Covid-19 restrictions on movement do not apply to domestic abuse victims who are trying to avoid harm, the government has stated today.

People who are escaping abusers or seeking access to essential support services will be allowed to travel beyond the 2km limit set during the current lockdown.

The reminder is part of the government’s ‘Still Here‘ initiative to protect people in danger in their home settings. With all citizens urged to stay at home in response to the Covid-19 pandemic, home may not be a safe place for everyone.

The Still Here website was launched to share crucial information on domestic and sexual violence support services from State agencies and the voluntary sector at this time.

1800262677 – Donegal Domestic Violence Service 24HR Helpline

Minster for Justice Charlie Flanagan said: ‘At a time when we have all been asked to stay at home, I am very conscious that for victims of domestic or sexual abuse, home can be anything but a safe place. I want victims to know that they will continue to receive the highest priority from the civil and criminal justice system throughout this crisis.  I want perpetrators to know that too.’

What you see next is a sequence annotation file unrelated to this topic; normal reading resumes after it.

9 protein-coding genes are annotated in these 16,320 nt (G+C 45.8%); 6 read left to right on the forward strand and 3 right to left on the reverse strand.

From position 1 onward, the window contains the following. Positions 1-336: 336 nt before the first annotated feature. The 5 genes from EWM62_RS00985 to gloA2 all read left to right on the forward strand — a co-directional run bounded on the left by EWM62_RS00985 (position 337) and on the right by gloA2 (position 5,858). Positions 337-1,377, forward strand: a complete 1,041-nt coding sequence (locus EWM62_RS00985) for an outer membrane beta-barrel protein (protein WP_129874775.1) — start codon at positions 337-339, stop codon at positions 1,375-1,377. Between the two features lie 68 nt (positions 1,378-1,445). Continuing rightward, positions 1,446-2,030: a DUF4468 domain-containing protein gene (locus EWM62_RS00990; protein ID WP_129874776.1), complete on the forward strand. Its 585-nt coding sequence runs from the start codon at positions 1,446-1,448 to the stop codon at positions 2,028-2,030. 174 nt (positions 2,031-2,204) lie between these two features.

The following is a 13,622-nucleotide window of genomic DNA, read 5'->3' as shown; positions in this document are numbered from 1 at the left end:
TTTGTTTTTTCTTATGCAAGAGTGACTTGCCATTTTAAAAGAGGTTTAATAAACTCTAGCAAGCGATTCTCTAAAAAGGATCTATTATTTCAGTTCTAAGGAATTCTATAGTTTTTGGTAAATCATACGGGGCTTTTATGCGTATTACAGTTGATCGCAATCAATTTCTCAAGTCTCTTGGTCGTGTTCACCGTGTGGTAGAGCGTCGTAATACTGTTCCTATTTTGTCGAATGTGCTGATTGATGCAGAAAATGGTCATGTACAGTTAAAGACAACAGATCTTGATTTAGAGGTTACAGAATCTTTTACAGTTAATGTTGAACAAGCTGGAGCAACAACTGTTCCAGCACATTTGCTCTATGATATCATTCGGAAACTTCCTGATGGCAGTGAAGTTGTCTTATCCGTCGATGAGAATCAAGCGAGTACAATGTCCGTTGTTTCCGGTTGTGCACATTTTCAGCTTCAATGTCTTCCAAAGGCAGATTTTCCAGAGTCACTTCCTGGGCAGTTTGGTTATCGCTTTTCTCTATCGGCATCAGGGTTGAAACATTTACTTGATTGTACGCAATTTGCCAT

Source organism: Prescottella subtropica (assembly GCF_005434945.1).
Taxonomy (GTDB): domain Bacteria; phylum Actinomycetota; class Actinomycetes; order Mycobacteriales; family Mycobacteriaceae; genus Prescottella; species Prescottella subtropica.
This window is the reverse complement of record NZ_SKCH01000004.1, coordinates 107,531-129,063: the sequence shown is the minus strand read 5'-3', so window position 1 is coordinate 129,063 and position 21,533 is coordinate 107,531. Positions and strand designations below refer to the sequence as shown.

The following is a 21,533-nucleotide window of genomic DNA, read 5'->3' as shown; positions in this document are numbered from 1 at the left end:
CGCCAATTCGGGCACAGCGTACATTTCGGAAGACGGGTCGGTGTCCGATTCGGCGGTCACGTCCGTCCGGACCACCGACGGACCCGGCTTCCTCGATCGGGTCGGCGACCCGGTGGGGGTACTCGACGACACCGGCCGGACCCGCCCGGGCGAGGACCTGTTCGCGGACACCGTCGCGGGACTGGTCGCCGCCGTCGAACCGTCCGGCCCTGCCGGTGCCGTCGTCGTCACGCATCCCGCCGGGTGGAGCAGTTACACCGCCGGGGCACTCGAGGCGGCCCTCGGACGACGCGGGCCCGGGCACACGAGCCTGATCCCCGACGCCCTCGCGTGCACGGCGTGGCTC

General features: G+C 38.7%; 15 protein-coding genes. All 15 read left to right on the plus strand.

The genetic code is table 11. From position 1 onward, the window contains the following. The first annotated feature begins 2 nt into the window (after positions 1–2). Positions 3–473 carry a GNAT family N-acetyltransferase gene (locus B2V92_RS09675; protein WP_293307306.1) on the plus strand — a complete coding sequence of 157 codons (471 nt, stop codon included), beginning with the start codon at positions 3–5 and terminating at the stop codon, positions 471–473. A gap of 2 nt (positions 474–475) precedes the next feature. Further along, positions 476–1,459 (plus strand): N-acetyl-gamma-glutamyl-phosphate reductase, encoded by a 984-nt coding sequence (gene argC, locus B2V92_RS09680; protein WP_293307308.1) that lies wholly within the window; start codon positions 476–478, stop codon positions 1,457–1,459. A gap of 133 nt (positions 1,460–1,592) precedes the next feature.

Operation Faoisimh is also continuing, with An Garda Siochana prioritising domestic abuse victims.

Garda Commissioner Drew Harris said: “The COVID-19 crisis has not diminished our service. An Garda Síochána is committed to your protection and to the pursuit of perpetrators of domestic violence and abuse.  If you are a victim of abuse or you know someone who is, that information is important to us. Please make contact with An Garda Síochána- we are here to listen, to help and to protect. If you require urgent assistance or support, please call 999 or 112.”

Click here to visit the Donegal Domestic Violence Service’s guide on staying safe during Covid-19: